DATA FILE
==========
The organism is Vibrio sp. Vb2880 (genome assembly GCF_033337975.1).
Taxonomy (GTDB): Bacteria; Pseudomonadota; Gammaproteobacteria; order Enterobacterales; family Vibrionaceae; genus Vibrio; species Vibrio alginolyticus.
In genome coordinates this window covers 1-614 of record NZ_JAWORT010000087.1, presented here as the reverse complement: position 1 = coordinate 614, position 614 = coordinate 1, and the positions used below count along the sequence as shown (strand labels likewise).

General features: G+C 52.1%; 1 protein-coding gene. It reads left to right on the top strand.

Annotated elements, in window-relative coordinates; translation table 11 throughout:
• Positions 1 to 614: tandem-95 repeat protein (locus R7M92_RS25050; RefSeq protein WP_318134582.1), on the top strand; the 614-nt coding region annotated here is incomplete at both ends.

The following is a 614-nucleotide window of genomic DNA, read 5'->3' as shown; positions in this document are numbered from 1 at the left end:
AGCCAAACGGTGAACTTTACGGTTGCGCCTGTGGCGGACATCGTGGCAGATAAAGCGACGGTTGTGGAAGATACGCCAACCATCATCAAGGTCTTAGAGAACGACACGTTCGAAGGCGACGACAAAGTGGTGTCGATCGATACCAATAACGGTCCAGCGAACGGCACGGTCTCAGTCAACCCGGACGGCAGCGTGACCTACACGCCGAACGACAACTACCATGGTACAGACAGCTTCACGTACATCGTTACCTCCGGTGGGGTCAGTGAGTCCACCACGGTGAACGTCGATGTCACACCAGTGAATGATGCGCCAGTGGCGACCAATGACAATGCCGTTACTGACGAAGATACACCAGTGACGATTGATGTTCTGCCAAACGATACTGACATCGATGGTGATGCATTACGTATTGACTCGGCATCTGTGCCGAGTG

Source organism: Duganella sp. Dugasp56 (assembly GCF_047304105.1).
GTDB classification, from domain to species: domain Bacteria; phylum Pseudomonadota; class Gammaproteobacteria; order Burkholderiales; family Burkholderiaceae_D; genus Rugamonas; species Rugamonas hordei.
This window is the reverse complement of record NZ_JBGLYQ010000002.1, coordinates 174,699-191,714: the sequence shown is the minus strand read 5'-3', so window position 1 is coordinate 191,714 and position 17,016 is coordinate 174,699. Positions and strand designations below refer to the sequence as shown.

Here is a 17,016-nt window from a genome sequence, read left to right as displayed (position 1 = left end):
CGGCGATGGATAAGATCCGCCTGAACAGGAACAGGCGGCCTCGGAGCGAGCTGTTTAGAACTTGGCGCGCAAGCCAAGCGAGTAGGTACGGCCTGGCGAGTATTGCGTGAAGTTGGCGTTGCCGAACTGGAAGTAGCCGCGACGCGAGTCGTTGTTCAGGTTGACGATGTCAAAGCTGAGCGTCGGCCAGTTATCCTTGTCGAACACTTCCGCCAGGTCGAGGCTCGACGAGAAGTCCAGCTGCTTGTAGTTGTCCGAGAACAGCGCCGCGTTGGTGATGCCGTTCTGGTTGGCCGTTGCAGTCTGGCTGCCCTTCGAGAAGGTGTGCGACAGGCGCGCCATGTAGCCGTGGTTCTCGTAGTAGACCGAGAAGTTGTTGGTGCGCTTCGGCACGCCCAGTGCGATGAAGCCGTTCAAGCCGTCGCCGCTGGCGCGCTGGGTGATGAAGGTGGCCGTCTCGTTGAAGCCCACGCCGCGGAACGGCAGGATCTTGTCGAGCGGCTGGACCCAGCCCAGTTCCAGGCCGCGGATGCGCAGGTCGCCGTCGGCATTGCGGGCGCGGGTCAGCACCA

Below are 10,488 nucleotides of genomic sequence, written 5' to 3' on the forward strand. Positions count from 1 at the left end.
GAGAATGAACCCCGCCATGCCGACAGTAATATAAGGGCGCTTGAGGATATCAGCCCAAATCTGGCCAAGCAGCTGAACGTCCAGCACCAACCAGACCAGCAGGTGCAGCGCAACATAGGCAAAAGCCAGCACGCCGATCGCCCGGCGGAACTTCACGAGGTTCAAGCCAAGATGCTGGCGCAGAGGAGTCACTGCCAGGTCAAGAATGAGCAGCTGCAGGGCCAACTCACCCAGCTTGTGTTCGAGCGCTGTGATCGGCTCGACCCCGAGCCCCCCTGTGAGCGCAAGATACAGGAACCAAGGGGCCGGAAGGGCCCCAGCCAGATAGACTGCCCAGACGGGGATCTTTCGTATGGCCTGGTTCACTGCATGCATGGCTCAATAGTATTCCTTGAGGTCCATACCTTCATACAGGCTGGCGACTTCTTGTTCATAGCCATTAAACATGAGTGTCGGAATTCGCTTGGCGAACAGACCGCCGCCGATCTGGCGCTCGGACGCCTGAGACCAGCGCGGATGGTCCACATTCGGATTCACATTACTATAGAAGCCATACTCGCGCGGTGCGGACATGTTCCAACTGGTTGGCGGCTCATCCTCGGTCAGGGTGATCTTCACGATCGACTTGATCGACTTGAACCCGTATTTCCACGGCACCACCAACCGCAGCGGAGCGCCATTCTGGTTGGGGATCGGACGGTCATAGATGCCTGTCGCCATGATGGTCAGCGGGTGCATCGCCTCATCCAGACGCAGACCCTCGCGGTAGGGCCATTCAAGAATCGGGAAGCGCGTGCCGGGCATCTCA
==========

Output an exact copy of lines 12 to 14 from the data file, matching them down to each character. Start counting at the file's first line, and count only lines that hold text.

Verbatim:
Here is a 17,016-nt window from a genome sequence, read left to right as displayed (position 1 = left end):
CGGCGATGGATAAGATCCGCCTGAACAGGAACAGGCGGCCTCGGAGCGAGCTGTTTAGAACTTGGCGCGCAAGCCAAGCGAGTAGGTACGGCCTGGCGAGTATTGCGTGAAGTTGGCGTTGCCGAACTGGAAGTAGCCGCGACGCGAGTCGTTGTTCAGGTTGACGATGTCAAAGCTGAGCGTCGGCCAGTTATCCTTGTCGAACACTTCCGCCAGGTCGAGGCTCGACGAGAAGTCCAGCTGCTTGTAGTTGTCCGAGAACAGCGCCGCGTTGGTGATGCCGTTCTGGTTGGCCGTTGCAGTCTGGCTGCCCTTCGAGAAGGTGTGCGACAGGCGCGCCATGTAGCCGTGGTTCTCGTAGTAGACCGAGAAGTTGTTGGTGCGCTTCGGCACGCCCAGTGCGATGAAGCCGTTCAAGCCGTCGCCGCTGGCGCGCTGGGTGATGAAGGTGGCCGTCTCGTTGAAGCCCACGCCGCGGAACGGCAGGATCTTGTCGAGCGGCTGGACCCAGCCCAGTTCCAGGCCGCGGATGCGCAGGTCGCCGTCGGCATTGCGGGCGCGGGTCAGCACCA

Below are 10,488 nucleotides of genomic sequence, written 5' to 3' on the forward strand. Positions count from 1 at the left end.